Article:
Rowman and Littlefield International

Landscape, Memory, and Post-Violence in Cambodia

By James A. Tyner

4 Reviews

This book explores how the legacy of violence during the Khmer Rouge regime in Cambodia is memorialized. Engaging with war, violence and critical heritage studies, the book looks at how the selective production of heritage diminishes opportunities for justice and reconciliation beyond the violence. It should be of particular interest to students and scholars interested in heritage studies, memory, trauma, genocide, dark tourism, and Cambodia.

Hardback ISBN: 9781783489145 Release date: Nov 2016
£85.00 €119.00 $133.00
Paperback ISBN: 9781783489152 Release date: Nov 2016
£29.95 €41.95 $45.00
Ebook ISBN: 9781783489169 Release date: Nov 2016
£29.95 €41.95 $42.50

Pages: 234


Between 1975 and 1979 the Khmer Rouge regime in Cambodia enacted a program of organized mass violence that resulted in the deaths of approximately one quarter of the country’s population. Over two million people died from torture, execution, disease and famine. From the commodification of the ‘killing fields’ of Choeung Ek to the hundreds of unmarked mass graves scattered across the country, violence continues to shape the Cambodian landscape.

Landscape, Memory, and Post-Violence in Cambodia explores the on-going memorialization of violence. As part of a broader engagement with war, violence and critical heritage studies, it explores how a legacy of organized mass violence becomes part of a cultural heritage and, in the process, how this heritage is ‘produced’. Existing literature has addressed explicitly the impact of war and armed conflict on cultural heritage through the destruction of heritage sites. This book inverts this concern by exploring what happens when sites of ‘heritage violence’ are under threat. It argues that the selective memorialization of Cambodia’s violent heritage negates the everyday lived experiences of millions of Cambodians and diminishes the efforts to bring about social justice and reconciliation. In doing so, it develops a grounded conceptual understanding of post-violence in conflict zones internationally.

Acknowledgments / 1. ‘Dig a Hole and Bury the Past’ / 2. ‘Their Bones Have Piled Up’ / 3. ‘More Than I Can Speak’ / 4. 'Only if Pregnant Women were Killed' / 5. ‘They Just Kept Bombing’ / 6. ‘They Are Murderous Thugs’ / Bibliography / Index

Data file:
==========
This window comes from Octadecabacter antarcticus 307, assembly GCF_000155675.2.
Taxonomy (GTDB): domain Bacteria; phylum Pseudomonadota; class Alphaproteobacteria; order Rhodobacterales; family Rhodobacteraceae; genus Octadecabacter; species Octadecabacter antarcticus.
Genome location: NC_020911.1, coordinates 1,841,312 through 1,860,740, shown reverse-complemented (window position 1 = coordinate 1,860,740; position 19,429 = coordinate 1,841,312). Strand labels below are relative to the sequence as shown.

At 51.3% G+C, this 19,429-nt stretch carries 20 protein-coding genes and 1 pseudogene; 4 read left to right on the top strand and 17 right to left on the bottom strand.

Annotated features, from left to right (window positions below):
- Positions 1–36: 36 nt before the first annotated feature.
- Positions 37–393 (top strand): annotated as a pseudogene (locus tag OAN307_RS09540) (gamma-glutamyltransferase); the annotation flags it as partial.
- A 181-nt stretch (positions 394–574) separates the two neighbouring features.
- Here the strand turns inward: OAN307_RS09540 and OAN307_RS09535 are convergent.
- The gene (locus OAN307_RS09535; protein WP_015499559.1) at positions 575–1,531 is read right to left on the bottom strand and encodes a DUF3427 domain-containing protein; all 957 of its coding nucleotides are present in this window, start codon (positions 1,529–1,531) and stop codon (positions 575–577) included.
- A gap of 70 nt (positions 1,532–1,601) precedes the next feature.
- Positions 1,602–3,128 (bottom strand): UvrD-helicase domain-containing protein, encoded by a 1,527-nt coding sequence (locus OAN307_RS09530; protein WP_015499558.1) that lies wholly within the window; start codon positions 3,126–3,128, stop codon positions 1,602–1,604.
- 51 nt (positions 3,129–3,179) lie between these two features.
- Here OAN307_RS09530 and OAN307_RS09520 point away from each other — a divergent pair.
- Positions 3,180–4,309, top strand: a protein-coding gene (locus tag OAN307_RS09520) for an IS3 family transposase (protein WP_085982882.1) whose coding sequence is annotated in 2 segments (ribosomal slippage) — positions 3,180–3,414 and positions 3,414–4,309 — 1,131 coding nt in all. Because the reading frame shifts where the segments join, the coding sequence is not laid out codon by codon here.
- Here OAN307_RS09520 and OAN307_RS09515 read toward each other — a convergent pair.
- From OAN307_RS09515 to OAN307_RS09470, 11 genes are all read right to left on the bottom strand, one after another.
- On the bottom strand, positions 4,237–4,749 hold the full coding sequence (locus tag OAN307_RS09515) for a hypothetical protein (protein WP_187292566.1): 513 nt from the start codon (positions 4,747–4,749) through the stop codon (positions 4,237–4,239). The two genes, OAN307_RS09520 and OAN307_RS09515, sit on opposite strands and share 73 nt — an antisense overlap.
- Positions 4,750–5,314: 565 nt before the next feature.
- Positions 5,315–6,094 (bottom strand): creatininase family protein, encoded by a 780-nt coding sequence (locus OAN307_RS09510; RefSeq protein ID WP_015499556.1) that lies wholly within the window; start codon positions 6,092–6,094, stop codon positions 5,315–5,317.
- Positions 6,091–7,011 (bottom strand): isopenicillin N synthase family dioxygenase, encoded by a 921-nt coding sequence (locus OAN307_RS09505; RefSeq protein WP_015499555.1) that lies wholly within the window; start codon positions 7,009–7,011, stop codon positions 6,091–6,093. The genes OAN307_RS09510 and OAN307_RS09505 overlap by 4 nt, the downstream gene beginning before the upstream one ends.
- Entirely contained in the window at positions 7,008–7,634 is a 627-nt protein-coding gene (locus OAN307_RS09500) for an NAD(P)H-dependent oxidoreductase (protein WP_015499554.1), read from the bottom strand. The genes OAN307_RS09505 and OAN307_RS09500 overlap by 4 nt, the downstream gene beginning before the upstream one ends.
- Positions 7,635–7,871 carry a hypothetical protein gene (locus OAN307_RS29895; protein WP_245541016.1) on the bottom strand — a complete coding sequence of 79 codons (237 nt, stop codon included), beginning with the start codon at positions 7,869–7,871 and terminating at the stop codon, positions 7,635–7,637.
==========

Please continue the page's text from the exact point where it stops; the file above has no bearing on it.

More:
James A. Tyner is Professor of Geography at Kent State University, Ohio. His research operates at the intersection of political and population geography with a focus on war, violence and genocide. He is the author of 13 books, including War, Violence, and Population (2009) which received the AAG Meridian Book Award for Outstanding Scholarly Contribution to Geography and Iraq, Terror, and the Philippines’ Will to War (2007) which received the Julian Minghi Award for Outstanding Contribution to Political Geography.

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4 Reviews

Moved emotionally and intellectually by thousands of unmarked mass graves from the Cambodian genocide, James Tyner brilliantly exposes the silences in how and where the Khmer Rouge is remembered officially while arguing that this violent past holds an unreconciled place within the lives and landscapes of the present. His theorization of “post-violence” will inform and inspire human rights scholarship and activism well beyond Southeast Asia.

Derek H. Alderman, Professor and Head of the Department of Geography, University of Tennessee

James Tyner’s study of the mundane landscapes of post-violence – dams, reservoirs, wats, schools, hospitals, unmarked mass graves and burial pits – unearths the legacies of the Khmer Rouge ‘hidden in plain sight’ today. This forensic study of Cambodia's ruins, archival records and survivor’s memories offers nuanced and often unexpected insights into how collective remembrance and forgetting is experienced through the living landscapes of a violent national heritage.

Karen Till, Senior Lecturer, Maynooth University, Ireland

Most book reviews offer some critical comments, but this study's flaws are

so minor that such comments would be petty. Instead, this review closes with

a suggestion that this book be adopted in college courses, certainly Southeast Asia courses but also for courses on holocaust and human rights studies and

international relations, psychology, and anthropology.

Journal of Global South Studies

Tyner’s work

serves as a powerful call to recenter the geography of

genocide...his work speaks

to a wide audience of scholars beyond Cambodia, providing

a timely, vivid, and compelling insight that elaborates

contemporary critical geographies of justice, necropower,

biopolitics, and the postcolonial.

AAG Review of Books

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